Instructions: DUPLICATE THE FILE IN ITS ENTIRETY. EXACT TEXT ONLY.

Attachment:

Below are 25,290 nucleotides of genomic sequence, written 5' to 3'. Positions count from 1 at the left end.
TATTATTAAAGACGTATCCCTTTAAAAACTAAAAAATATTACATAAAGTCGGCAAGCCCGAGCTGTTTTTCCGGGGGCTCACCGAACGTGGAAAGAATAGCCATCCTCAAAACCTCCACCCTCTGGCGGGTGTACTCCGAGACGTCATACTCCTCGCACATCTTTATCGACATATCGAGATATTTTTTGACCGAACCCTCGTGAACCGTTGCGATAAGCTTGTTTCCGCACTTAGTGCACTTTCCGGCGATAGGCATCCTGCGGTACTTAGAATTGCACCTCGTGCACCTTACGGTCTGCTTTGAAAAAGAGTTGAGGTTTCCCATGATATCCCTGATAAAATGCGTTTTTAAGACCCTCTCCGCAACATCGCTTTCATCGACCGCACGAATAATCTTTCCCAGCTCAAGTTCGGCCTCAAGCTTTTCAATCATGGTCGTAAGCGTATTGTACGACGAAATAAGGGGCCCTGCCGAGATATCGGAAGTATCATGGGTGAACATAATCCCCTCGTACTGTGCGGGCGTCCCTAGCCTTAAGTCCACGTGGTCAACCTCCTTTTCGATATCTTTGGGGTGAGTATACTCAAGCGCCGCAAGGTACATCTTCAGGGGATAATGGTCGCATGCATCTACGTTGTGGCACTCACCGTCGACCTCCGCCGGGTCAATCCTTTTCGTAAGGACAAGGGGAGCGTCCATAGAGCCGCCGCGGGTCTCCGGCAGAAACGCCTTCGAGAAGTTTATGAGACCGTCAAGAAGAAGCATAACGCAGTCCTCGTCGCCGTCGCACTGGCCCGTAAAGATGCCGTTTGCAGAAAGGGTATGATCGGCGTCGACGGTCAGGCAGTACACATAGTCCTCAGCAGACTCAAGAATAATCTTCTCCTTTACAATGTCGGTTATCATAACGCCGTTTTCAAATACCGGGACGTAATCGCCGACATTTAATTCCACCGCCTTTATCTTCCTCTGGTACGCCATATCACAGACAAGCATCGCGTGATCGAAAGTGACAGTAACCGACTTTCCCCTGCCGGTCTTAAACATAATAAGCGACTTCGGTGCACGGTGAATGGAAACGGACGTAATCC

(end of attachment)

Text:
Below are 25,290 nucleotides of genomic sequence, written 5' to 3'. Positions count from 1 at the left end.
TATTATTAAAGACGTATCCCTTTAAAAACTAAAAAATATTACATAAAGTCGGCAAGCCCGAGCTGTTTTTCCGGGGGCTCACCGAACGTGGAAAGAATAGCCATCCTCAAAACCTCCACCCTCTGGCGGGTGTACTCCGAGACGTCATACTCCTCGCACATCTTTATCGACATATCGAGATATTTTTTGACCGAACCCTCGTGAACCGTTGCGATAAGCTTGTTTCCGCACTTAGTGCACTTTCCGGCGATAGGCATCCTGCGGTACTTAGAATTGCACCTCGTGCACCTTACGGTCTGCTTTGAAAAAGAGTTGAGGTTTCCCATGATATCCCTGATAAAATGCGTTTTTAAGACCCTCTCCGCAACATCGCTTTCATCGACCGCACGAATAATCTTTCCCAGCTCAAGTTCGGCCTCAAGCTTTTCAATCATGGTCGTAAGCGTATTGTACGACGAAATAAGGGGCCCTGCCGAGATATCGGAAGTATCATGGGTGAACATAATCCCCTCGTACTGTGCGGGCGTCCCTAGCCTTAAGTCCACGTGGTCAACCTCCTTTTCGATATCTTTGGGGTGAGTATACTCAAGCGCCGCAAGGTACATCTTCAGGGGATAATGGTCGCATGCATCTACGTTGTGGCACTCACCGTCGACCTCCGCCGGGTCAATCCTTTTCGTAAGGACAAGGGGAGCGTCCATAGAGCCGCCGCGGGTCTCCGGCAGAAACGCCTTCGAGAAGTTTATGAGACCGTCAAGAAGAAGCATAACGCAGTCCTCGTCGCCGTCGCACTGGCCCGTAAAGATGCCGTTTGCAGAAAGGGTATGATCGGCGTCGACGGTCAGGCAGTACACATAGTCCTCAGCAGACTCAAGAATAATCTTCTCCTTTACAATGTCGGTTATCATAACGCCGTTTTCAAATACCGGGACGTAATCGCCGACATTTAATTCCACCGCCTTTATCTTCCTCTGGTACGCCATATCACAGACAAGCATCGCGTGATCGAAAGTGACAGTAACCGACTTTCCCCTGCCGGTCTTAAACATAATAAGCGACTTCGGTGCACGGTGAATGGAAACGGACGTAATCC